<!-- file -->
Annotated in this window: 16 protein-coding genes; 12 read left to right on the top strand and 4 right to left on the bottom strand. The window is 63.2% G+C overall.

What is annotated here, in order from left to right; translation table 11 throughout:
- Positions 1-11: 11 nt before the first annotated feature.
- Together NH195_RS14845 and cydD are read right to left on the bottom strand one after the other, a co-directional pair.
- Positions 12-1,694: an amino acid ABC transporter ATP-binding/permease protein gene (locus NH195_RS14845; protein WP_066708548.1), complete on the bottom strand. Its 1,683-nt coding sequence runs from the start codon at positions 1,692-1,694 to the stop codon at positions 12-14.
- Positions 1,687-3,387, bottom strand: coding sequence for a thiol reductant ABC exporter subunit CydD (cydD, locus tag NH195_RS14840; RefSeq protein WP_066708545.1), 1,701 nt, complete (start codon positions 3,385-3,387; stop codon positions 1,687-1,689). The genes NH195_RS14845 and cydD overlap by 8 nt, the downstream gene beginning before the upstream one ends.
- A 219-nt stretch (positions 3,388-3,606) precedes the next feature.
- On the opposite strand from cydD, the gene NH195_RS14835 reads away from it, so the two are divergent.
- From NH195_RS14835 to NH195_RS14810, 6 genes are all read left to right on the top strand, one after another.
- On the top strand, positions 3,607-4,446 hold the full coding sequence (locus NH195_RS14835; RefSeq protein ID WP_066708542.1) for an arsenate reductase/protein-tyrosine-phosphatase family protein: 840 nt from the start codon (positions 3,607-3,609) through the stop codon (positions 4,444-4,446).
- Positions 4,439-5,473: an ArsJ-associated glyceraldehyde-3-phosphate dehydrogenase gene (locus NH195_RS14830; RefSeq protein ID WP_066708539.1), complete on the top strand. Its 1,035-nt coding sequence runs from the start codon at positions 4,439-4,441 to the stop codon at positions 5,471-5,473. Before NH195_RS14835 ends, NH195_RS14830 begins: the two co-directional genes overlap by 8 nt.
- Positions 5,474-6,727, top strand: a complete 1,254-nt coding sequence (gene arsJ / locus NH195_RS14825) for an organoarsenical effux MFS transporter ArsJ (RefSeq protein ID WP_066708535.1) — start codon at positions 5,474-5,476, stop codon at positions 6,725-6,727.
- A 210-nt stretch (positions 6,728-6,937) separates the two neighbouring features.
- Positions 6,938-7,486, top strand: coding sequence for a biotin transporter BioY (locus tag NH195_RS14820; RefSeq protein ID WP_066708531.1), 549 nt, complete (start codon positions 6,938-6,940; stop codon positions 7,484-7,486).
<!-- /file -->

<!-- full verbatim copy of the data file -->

Annotated in this window: 16 protein-coding genes; 12 read left to right on the top strand and 4 right to left on the bottom strand. The window is 63.2% G+C overall.

What is annotated here, in order from left to right; translation table 11 throughout:
- Positions 1-11: 11 nt before the first annotated feature.
- Together NH195_RS14845 and cydD are read right to left on the bottom strand one after the other, a co-directional pair.
- Positions 12-1,694: an amino acid ABC transporter ATP-binding/permease protein gene (locus NH195_RS14845; protein WP_066708548.1), complete on the bottom strand. Its 1,683-nt coding sequence runs from the start codon at positions 1,692-1,694 to the stop codon at positions 12-14.
- Positions 1,687-3,387, bottom strand: coding sequence for a thiol reductant ABC exporter subunit CydD (cydD, locus tag NH195_RS14840; RefSeq protein WP_066708545.1), 1,701 nt, complete (start codon positions 3,385-3,387; stop codon positions 1,687-1,689). The genes NH195_RS14845 and cydD overlap by 8 nt, the downstream gene beginning before the upstream one ends.
- A 219-nt stretch (positions 3,388-3,606) precedes the next feature.
- On the opposite strand from cydD, the gene NH195_RS14835 reads away from it, so the two are divergent.
- From NH195_RS14835 to NH195_RS14810, 6 genes are all read left to right on the top strand, one after another.
- On the top strand, positions 3,607-4,446 hold the full coding sequence (locus NH195_RS14835; RefSeq protein ID WP_066708542.1) for an arsenate reductase/protein-tyrosine-phosphatase family protein: 840 nt from the start codon (positions 3,607-3,609) through the stop codon (positions 4,444-4,446).
- Positions 4,439-5,473: an ArsJ-associated glyceraldehyde-3-phosphate dehydrogenase gene (locus NH195_RS14830; RefSeq protein ID WP_066708539.1), complete on the top strand. Its 1,035-nt coding sequence runs from the start codon at positions 4,439-4,441 to the stop codon at positions 5,471-5,473. Before NH195_RS14835 ends, NH195_RS14830 begins: the two co-directional genes overlap by 8 nt.
- Positions 5,474-6,727, top strand: a complete 1,254-nt coding sequence (gene arsJ / locus NH195_RS14825) for an organoarsenical effux MFS transporter ArsJ (RefSeq protein ID WP_066708535.1) — start codon at positions 5,474-5,476, stop codon at positions 6,725-6,727.
- A 210-nt stretch (positions 6,728-6,937) separates the two neighbouring features.
- Positions 6,938-7,486, top strand: coding sequence for a biotin transporter BioY (locus tag NH195_RS14820; RefSeq protein ID WP_066708531.1), 549 nt, complete (start codon positions 6,938-6,940; stop codon positions 7,484-7,486).